How Japanese Ikebana Makes Art Out of Flowers?

In Ikebana, also known as the Japanese art of flower arranging, the blossoms, leaves, stems, and branches are used for making floral art. This is a floral practice in Japan that is practiced since ancient times up to this day.

Spreading the influence of Ikebana to the Western countries has been a great contribution to its survival. However, the current generation of practitioners of this art is reinterpreting Ikebana based on the practice’s core principles, rather than on its traditional mores. And while Ikebana has evolved over time, reflecting different eras and influences, it is still a practice molded by its rules, along with different elements and styles, and has especially been a great part of the Japanese culture.


Ikebana as Part of the Japanese Culture

Ikebana, which translates to “living flowers” or “making flowers alive”, is the Japanese art of flower arranging. It has been described as being at once more subtle, more sensitive, and more sophisticated than the methods typically used in other cultures to arrange flowers. This is so because, in Japan, Ikebana is an art, in the same way as painting and sculpture are considered as arts elsewhere.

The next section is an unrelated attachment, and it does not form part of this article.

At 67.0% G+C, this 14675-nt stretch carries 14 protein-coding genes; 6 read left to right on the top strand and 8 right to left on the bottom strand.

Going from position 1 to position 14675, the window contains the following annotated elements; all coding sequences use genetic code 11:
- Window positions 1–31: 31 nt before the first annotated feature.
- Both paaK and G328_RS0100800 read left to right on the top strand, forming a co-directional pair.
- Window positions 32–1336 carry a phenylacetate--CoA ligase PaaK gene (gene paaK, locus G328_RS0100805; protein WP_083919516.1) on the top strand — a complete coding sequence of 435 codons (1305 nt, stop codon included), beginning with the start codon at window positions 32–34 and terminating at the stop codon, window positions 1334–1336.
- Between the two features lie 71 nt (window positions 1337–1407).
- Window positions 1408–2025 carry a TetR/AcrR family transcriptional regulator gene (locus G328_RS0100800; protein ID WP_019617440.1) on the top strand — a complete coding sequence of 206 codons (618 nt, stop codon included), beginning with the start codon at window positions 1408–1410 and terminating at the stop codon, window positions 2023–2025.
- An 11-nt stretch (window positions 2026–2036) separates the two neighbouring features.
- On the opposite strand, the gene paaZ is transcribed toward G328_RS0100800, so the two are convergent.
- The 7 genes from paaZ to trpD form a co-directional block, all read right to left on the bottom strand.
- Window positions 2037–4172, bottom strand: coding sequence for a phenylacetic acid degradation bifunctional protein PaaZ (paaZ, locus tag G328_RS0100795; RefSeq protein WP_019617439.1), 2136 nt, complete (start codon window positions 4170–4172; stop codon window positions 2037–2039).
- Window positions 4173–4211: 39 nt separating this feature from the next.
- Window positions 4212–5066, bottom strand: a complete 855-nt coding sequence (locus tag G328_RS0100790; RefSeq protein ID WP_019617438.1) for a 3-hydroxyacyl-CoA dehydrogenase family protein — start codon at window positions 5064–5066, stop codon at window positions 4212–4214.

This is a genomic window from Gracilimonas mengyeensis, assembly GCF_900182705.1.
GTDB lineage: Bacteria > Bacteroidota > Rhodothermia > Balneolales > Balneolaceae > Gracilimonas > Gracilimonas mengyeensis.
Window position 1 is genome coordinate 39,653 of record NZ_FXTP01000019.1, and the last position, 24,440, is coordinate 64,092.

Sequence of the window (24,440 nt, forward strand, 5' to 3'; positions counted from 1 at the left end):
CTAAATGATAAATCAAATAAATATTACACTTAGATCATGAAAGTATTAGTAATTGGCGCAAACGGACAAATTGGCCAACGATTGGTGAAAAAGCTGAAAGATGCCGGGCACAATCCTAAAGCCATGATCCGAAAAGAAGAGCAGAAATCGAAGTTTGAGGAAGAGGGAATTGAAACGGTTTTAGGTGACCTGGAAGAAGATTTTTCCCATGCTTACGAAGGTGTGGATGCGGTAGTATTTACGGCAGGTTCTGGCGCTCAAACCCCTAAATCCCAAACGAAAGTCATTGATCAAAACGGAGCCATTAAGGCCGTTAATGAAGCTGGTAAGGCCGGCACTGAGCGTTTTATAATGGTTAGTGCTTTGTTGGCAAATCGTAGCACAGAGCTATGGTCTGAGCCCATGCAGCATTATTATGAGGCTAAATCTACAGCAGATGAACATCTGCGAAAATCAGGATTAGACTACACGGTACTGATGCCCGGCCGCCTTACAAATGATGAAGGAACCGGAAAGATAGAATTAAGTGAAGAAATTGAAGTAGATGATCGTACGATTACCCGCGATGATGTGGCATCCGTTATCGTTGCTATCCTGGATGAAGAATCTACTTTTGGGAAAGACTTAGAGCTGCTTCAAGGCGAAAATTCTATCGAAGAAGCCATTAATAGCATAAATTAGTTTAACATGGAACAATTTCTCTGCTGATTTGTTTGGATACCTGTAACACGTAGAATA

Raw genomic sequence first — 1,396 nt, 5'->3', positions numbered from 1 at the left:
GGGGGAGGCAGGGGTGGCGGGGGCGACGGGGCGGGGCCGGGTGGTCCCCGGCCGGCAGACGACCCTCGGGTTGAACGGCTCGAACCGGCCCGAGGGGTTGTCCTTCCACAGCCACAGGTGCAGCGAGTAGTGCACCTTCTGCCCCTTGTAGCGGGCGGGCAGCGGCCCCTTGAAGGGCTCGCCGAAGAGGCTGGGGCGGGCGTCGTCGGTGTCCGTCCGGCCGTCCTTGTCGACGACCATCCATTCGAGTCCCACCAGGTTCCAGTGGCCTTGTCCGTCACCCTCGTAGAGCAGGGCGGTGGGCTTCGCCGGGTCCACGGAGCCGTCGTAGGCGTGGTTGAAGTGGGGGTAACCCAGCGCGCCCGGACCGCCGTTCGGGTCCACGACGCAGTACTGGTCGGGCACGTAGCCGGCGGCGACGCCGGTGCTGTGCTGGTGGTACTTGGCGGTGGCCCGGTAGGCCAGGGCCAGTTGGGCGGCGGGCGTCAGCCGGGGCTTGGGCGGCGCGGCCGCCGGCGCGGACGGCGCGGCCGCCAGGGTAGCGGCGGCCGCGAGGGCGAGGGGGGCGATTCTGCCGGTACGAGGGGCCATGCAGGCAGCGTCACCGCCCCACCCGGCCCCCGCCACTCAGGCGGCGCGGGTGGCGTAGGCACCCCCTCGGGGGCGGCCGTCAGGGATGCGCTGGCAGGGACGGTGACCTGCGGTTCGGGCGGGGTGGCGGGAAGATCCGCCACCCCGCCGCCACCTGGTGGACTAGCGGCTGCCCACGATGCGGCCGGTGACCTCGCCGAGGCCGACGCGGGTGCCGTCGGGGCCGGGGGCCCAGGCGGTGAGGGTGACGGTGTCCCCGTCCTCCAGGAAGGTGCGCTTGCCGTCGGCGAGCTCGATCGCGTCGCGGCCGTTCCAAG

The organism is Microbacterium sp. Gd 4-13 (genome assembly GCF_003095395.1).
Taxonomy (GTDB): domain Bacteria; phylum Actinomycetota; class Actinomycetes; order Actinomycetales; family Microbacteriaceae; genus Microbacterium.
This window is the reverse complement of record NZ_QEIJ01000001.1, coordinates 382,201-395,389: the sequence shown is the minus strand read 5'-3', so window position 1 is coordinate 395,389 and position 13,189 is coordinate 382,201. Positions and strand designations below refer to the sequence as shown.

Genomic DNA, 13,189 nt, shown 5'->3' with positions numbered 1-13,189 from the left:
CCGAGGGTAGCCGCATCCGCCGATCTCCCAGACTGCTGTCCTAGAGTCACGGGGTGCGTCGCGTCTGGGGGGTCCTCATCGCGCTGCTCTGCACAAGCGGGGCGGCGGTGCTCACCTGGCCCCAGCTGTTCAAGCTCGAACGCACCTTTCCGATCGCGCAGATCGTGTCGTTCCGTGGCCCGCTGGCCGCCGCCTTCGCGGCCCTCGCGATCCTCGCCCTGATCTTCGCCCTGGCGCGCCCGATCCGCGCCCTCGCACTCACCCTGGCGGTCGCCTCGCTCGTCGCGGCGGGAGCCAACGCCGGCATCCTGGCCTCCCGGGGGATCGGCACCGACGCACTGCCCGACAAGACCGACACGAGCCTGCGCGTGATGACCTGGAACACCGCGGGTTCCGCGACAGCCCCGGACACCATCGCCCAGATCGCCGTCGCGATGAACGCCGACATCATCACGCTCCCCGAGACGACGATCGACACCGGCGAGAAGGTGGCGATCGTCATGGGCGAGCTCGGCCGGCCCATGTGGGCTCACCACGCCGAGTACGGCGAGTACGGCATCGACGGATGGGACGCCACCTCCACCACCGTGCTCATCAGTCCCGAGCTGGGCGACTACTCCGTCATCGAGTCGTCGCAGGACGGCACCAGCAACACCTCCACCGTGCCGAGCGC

It is believed that the origins of Ikebana in Japan are traced back to either the rituals of the native Shinto religion or to a tradition of making floral offerings in Buddhism, which was introduced from China in the 6th century. There are several schools of Ikebana, where different styles are available, depending on the school, the plants, and the vase used.

Ikebana has also been called a respectable accomplishment. Many of the most celebrated generals in Japan have been masters of this practice, finding it to have a calming effect to their minds and made their decisions clear in the field of battle. Warriors like Hideyoshi and Yoshimasa, two of the most prominent generals in ancient Japan, find value in Ikebana practice, showing that it is an important training event for the masculine mind.


Elements of the Ikebana Arrangement

The meaning of the flower takes on a whole new life in Ikebana. It’s not only about the plants, but all the rest, including the container, and even the space not occupied by the flowers. As such, emphasis is placed on mixed materials, which is another example of Ikebana’s focus on expressing the beauty of all natural world components working in harmony. Besides fresh flowers and foliage, there are three important elements that any Ikebana artist should have at hand to make simple arrangements:

  • Vases and Containers

Ikebana containers are available in many types, but glass, ceramic, and bamboo-lined baskets are common choices. It also depends on the type of Ikebana style being practiced, and the plant materials used, whether the vase and container is tall, narrow, or very shallow.

  • Kenzan